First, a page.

For long-time followers of Hope Dog Rescue, you might be familiar with one of our longest ‘resident’, Sida. She is part of The Diaper Club, a term affectionately used to describe the dogs under our care that we have rescued that are paralysed. Sida used to roam freely around with her pack at a construction site and was badly injured in an accident when a lorry hit and ran over her. She suffered serious spinal injuries and never stood up or wagged her tail after that day. Read her story here.




When Hope rescued her, she was despondent and depressed, not understanding why she was unable to feel the grass under her paws and to chase birds ever again. As we do not have a shelter, we decided the best place to house Sida was with a lady Anna, who had experience caring for dogs like Sida. We were assured that her meals and daily needs would be taken care of.



Ever the Manja Queen 

Hope paid for Sida’s upkeep, weekly massages and medications for her condition. Occasionally her boarding lady would help with her medical fees. We also arranged outings and frequently brought her out to cheer her up. Not one to be daunted by her condition, Sida slowly regained her confidence and naughty nature and we discovered her true colours.

 
The dog that needs treats in her water before she drinks 

Sida is one of the greediest dog we’ve ever had and is truly food motivated. She is also extremely intelligent and will gaze at you with those soulful eyes until you drop the piece of chicken you were holding in your hand into her mouth. She also has a bossy character and is suitably known as “The Queen” amongst the volunteers and other dogs.




Sida’s silly antics and lovable nature made us believe that we made the right decision when we decided not to go with the vet’s initial recommendation to put her to sleep, reasons cited as she will not be able to enjoy quality of life. I bet Sida’s quality of life now is tons better than most of us, weekly massages and all. We have not even mentioned about the delicious home-cooked food she gets daily and air-flown treats from all over world donated by some of Sida’s fans.


Never-ending pat pats 

However what Sida really wants is a home and family to call her own. For the longest time ever, we have been searching for an adopter for Sida. It would be such a pity to have her in long-time boarding, given her very affectionate and endearing nature. There were interests from some families but most could not commit after knowing the amount of work involved in caring for a special needs dog like Sida. As Sida is incontinent due to her spinal injuries, the potential adopter would have to express her bladder every 4 hours and clean up her poo after she is done with her business.




Imagine doing that daily with a 25kg furball! Just to add, this particular furball complains and whines when she is handled in the way she doesn’t like too. Depending on her mood (and whether she likes the potential adopter or not), she would either be on her best behavior or her most whiny. Yes that is why we love Sida to bits, very naughty but extremely cute. Sida is very intelligent and could sense that we were trying to help her find an adopter.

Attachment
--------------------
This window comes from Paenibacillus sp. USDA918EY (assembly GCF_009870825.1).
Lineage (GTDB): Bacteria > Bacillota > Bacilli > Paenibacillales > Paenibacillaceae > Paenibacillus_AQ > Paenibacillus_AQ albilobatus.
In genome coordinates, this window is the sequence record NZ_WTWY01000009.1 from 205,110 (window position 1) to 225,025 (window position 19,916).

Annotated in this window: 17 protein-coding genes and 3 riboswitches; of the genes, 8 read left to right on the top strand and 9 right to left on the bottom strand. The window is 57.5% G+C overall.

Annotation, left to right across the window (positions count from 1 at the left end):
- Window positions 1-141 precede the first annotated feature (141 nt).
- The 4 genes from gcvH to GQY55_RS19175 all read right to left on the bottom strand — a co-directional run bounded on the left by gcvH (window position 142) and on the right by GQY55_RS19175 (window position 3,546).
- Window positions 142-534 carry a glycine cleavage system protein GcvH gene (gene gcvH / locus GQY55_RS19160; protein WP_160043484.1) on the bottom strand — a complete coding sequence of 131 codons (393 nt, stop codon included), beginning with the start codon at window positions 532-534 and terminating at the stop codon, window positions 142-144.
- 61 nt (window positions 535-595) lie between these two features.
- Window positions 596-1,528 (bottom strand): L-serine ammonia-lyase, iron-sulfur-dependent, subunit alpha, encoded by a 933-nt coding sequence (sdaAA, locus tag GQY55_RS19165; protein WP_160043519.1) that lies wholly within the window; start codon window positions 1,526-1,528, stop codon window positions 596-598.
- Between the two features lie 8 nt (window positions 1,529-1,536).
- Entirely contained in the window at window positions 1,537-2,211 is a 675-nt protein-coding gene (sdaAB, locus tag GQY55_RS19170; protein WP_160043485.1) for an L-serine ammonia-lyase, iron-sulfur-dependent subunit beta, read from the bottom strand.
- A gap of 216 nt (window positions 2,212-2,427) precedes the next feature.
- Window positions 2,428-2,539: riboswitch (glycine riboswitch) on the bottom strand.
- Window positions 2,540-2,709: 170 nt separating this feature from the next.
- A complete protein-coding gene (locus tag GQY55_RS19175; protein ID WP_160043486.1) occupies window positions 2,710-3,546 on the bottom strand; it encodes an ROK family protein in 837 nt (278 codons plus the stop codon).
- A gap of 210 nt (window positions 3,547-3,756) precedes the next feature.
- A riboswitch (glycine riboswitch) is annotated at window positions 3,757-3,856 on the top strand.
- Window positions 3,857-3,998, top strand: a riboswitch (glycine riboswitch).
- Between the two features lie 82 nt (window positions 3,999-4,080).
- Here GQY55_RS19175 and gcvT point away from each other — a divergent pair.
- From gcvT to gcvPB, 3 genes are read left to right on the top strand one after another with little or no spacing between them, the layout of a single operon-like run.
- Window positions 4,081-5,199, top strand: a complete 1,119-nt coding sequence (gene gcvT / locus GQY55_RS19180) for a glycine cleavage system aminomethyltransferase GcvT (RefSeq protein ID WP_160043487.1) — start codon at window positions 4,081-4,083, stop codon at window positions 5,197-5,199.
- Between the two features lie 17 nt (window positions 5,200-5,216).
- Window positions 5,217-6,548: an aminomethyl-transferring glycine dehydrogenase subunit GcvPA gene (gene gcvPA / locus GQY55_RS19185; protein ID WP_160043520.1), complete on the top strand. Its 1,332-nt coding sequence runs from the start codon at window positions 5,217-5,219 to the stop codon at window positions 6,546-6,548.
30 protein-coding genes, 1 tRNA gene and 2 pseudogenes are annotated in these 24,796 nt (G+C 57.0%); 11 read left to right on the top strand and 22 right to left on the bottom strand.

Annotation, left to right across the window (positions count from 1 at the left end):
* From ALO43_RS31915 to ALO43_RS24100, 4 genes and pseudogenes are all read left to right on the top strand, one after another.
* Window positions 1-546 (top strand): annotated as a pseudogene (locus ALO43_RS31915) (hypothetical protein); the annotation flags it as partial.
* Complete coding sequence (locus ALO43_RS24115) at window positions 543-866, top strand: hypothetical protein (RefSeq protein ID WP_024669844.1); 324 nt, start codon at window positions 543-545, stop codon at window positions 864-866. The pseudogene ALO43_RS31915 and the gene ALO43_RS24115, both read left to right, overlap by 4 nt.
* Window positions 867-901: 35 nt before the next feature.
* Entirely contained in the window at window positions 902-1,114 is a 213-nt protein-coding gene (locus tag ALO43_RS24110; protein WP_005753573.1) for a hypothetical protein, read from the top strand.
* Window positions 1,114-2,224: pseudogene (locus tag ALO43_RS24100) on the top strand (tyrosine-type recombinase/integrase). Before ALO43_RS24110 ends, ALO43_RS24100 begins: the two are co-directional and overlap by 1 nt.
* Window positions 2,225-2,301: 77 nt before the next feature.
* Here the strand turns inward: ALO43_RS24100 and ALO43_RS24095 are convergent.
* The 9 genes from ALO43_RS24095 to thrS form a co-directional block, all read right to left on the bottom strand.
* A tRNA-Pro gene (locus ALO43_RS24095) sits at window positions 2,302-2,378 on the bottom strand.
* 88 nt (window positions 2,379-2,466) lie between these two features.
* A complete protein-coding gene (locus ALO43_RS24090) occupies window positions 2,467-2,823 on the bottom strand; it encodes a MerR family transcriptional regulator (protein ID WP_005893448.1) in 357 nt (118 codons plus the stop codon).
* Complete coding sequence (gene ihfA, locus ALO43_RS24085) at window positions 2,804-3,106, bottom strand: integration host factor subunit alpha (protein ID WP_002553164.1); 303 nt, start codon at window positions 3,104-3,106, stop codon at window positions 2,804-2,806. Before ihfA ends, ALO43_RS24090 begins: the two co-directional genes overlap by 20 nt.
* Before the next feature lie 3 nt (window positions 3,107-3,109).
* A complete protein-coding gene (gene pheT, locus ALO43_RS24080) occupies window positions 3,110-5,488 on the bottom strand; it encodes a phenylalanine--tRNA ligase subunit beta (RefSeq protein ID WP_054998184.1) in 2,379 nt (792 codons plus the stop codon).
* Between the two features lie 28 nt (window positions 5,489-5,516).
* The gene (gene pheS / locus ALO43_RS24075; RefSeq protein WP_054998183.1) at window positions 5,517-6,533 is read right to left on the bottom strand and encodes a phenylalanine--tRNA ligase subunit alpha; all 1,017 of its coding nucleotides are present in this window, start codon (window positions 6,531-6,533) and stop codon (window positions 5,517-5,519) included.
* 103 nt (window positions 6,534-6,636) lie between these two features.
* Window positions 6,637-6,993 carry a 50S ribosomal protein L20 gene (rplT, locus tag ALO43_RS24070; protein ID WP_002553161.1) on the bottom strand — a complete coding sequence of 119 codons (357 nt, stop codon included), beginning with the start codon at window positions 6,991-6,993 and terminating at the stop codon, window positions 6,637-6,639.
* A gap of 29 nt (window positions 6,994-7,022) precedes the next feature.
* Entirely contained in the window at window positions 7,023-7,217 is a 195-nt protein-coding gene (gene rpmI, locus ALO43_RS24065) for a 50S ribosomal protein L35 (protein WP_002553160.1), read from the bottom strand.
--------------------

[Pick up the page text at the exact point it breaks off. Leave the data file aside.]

We had many screenings and viewings and most families lost interest and hesitated to commit after the 3rd or 4th visits. We can understand why, but seeing the miserable look on Sida’s face each time a potential adopter didn’t work out upset us. It made us even more determined to find the most suitable adopter for Sida. When The DoDo contacted us to help reach a wider audience to help Sida find her forever home, we were thrilled. Watch Sida’s video here.


SiDa & Harper giving back to society as Pet Therapy dogs 

A few weeks back, Anna reached out to us and expressed interest in adopting Sida. Anna mentioned that they had become attached to each other after so many years of living under one roof and her family could not imagine living without Sida. In addition Sida is getting on in age and it was in Sida’s best interest that they became her forever family. Sida also gets along well with her other dogs and they have forged a close bond after being companions for a few years. This was music to our ears!! All of us felt an immense sense of jubilance and accomplishment for Sida! Finally she will have a place to belong and a home to call her own!




Thank you Anna for your kindness and compassion in adopting one of the hardest-to-look-after dog in Hope. We are very sure Sida will bring you many years of happiness and bliss, which is what adopting a dog is all about. Bless you and your family!


CONGRATULATIONS SIDA! May you have a happy life from henceforth! 

We cannot change what God decides to take away from us and our fellow sentient beings, but humanity is the awareness that most times, it is in our hands to do something to make the loss more bearable for them and taking the action to do it.


Written by: Jamie